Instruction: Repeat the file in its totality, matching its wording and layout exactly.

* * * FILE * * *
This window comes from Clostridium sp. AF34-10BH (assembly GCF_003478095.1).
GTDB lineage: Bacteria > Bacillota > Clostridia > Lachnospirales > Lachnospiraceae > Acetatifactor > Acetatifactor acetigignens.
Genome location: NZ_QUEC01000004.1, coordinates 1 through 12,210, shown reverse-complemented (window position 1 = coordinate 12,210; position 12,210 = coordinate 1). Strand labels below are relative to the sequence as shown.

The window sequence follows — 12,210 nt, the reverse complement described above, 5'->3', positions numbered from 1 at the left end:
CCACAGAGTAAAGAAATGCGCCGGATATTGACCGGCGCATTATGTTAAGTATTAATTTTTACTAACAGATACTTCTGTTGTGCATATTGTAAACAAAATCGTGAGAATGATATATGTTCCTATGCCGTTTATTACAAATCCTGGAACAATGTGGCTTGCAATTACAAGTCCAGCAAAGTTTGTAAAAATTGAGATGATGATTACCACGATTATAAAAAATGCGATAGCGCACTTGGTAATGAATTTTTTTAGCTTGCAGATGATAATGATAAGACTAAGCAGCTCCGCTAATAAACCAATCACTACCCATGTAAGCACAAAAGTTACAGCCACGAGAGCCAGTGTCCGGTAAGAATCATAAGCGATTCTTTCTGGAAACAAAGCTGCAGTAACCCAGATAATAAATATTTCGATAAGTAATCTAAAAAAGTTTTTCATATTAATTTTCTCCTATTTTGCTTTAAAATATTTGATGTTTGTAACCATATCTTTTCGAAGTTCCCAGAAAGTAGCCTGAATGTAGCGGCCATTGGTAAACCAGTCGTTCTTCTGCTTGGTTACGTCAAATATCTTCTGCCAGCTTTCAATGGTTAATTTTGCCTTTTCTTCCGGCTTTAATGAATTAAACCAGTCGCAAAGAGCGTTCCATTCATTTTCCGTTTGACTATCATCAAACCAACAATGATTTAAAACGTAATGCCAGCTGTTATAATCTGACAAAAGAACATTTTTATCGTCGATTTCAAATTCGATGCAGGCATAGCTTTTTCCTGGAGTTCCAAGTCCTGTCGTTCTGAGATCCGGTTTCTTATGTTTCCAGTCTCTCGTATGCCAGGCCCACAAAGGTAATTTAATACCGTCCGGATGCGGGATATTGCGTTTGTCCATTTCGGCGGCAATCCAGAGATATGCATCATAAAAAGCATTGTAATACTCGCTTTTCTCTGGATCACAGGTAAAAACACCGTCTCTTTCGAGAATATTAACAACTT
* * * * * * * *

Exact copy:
This window comes from Clostridium sp. AF34-10BH (assembly GCF_003478095.1).
GTDB lineage: Bacteria > Bacillota > Clostridia > Lachnospirales > Lachnospiraceae > Acetatifactor > Acetatifactor acetigignens.
Genome location: NZ_QUEC01000004.1, coordinates 1 through 12,210, shown reverse-complemented (window position 1 = coordinate 12,210; position 12,210 = coordinate 1). Strand labels below are relative to the sequence as shown.

The window sequence follows — 12,210 nt, the reverse complement described above, 5'->3', positions numbered from 1 at the left end:
CCACAGAGTAAAGAAATGCGCCGGATATTGACCGGCGCATTATGTTAAGTATTAATTTTTACTAACAGATACTTCTGTTGTGCATATTGTAAACAAAATCGTGAGAATGATATATGTTCCTATGCCGTTTATTACAAATCCTGGAACAATGTGGCTTGCAATTACAAGTCCAGCAAAGTTTGTAAAAATTGAGATGATGATTACCACGATTATAAAAAATGCGATAGCGCACTTGGTAATGAATTTTTTTAGCTTGCAGATGATAATGATAAGACTAAGCAGCTCCGCTAATAAACCAATCACTACCCATGTAAGCACAAAAGTTACAGCCACGAGAGCCAGTGTCCGGTAAGAATCATAAGCGATTCTTTCTGGAAACAAAGCTGCAGTAACCCAGATAATAAATATTTCGATAAGTAATCTAAAAAAGTTTTTCATATTAATTTTCTCCTATTTTGCTTTAAAATATTTGATGTTTGTAACCATATCTTTTCGAAGTTCCCAGAAAGTAGCCTGAATGTAGCGGCCATTGGTAAACCAGTCGTTCTTCTGCTTGGTTACGTCAAATATCTTCTGCCAGCTTTCAATGGTTAATTTTGCCTTTTCTTCCGGCTTTAATGAATTAAACCAGTCGCAAAGAGCGTTCCATTCATTTTCCGTTTGACTATCATCAAACCAACAATGATTTAAAACGTAATGCCAGCTGTTATAATCTGACAAAAGAACATTTTTATCGTCGATTTCAAATTCGATGCAGGCATAGCTTTTTCCTGGAGTTCCAAGTCCTGTCGTTCTGAGATCCGGTTTCTTATGTTTCCAGTCTCTCGTATGCCAGGCCCACAAAGGTAATTTAATACCGTCCGGATGCGGGATATTGCGTTTGTCCATTTCGGCGGCAATCCAGAGATATGCATCATAAAAAGCATTGTAATACTCGCTTTTCTCTGGATCACAGGTAAAAACACCGTCTCTTTCGAGAATATTAACAACTT